Tax increase lowered
Parkland School District officials announced a drop in the proposed tax increase for the 2019-20 term from the 2.27 percent at the budget seminar in April to 1.88 percent at the May 21 school board meeting.
Business Manager John Vignone commented on the action.
“This was a well thought out decision,” Vignone said. “It is based on financial stability and positive revenue trends.”
The millage rate now stands at 15.71, a 0.29-mill increase over the previous year.
For every $100,000 of assessed value, property owners will pay an additional $29. At budget seminar, the figure was $35.
For the median assessed home in Parkland valued at $228,300, the tax increase would be $66.21 for 2019-20.
Vignone pointed out the 2.41-percent increase in real estate assessment is very beneficial to incoming funds.
He noted the majority of income for the school district comes from local sources rather than from state or federal programs.
Other significant revenue increases include earned income tax, a $400,000 increase; real estate transfer fees, a $550,000 gain; and interest on investments, up $200,000 over the previous term.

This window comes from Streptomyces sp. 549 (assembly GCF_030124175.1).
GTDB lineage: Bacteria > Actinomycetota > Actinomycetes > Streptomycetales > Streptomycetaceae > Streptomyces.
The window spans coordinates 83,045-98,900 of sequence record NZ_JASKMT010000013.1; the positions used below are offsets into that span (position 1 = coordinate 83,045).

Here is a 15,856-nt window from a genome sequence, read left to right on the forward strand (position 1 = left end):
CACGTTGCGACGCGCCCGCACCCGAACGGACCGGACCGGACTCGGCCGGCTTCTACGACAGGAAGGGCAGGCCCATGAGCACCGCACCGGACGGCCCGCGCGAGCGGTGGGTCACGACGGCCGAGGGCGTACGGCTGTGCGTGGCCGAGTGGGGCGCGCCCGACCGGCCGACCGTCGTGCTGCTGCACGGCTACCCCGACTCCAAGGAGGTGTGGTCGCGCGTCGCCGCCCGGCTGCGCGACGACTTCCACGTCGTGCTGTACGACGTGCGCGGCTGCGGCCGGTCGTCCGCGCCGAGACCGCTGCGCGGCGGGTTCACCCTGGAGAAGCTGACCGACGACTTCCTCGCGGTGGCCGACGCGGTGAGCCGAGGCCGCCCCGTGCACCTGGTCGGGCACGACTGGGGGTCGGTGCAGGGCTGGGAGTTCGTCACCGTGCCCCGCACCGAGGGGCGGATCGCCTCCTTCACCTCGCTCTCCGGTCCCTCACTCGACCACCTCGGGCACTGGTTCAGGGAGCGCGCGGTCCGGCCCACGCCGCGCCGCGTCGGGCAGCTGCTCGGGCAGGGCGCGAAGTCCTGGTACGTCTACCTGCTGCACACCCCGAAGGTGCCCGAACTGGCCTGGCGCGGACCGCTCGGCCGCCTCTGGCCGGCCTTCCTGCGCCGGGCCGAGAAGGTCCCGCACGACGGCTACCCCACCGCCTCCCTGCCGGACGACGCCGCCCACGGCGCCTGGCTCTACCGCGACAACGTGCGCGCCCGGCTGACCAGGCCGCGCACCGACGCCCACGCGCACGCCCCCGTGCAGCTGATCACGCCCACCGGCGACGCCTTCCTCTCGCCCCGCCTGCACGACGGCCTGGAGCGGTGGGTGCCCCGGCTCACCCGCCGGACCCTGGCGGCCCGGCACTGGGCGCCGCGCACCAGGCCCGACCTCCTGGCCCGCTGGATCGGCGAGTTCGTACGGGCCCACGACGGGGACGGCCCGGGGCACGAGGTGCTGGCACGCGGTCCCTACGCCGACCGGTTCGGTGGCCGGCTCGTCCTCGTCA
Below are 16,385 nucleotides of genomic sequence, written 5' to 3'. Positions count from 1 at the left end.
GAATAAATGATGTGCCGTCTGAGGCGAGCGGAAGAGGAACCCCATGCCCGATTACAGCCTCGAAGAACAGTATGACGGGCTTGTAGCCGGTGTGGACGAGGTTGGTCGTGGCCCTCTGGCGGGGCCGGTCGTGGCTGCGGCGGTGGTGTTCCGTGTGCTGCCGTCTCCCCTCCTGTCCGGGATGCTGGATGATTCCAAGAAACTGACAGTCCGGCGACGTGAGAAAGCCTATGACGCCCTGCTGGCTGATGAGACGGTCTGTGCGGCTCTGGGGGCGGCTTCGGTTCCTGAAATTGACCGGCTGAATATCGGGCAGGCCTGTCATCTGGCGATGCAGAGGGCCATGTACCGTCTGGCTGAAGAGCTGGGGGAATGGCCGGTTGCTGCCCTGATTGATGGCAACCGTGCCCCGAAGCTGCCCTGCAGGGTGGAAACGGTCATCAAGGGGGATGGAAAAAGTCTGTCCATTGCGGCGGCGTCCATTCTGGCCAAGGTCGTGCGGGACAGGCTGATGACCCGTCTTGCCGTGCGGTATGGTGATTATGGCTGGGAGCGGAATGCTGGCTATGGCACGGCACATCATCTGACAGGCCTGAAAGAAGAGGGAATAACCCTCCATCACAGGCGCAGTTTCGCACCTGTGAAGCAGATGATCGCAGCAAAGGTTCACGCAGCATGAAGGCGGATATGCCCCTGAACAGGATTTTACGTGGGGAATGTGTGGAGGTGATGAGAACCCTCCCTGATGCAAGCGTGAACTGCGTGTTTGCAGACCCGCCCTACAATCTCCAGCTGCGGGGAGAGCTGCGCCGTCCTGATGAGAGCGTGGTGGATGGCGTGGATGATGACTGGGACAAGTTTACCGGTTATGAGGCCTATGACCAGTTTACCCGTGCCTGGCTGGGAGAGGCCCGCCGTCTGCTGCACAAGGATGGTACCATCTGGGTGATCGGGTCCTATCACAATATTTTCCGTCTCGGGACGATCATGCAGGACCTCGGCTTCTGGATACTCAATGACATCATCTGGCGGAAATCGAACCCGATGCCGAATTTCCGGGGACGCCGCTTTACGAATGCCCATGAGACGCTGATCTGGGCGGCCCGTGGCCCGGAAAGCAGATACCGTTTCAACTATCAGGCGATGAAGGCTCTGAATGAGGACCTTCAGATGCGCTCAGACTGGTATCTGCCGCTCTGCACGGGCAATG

One mill of property tax is projected to produce $7.97 million for the district at a 97 percent collection rate.
Vignone turned attention to the fund balance which he said is similar to a savings account.
At the budget seminar, a $5.9 million appropriation was planned from the fund balance.
The revised proposal includes a $6.4 million appropriation from the fund.
This amount will offset the tax levy by 0.80 mills.
“Increased funding sources allowed the district to appropriate more fund balance,” Vignone said.
After hearing the proposed changes to the mill rate which had been presented at seminar, the board voted to approve the proposed $186,470,379 budget for 2019-20.
The financial document reflects a 3.97-percent increase in expenditures over 2018-19.
That $179.35 million budget required a tax increase of 1.92 percent.
Superintendent Richard Sniscak commented on the proposed new financial plan.
“This budget represents the most essential educational needs of students while considering our current economic climate and the ability and willingness of our community to support a quality, comprehensive educational program,” Sniscak said. “We focused on controlling expenditures while striving to raise the bar for student achievement.”
The board is expected to vote on the final budget during the June 25 meeting.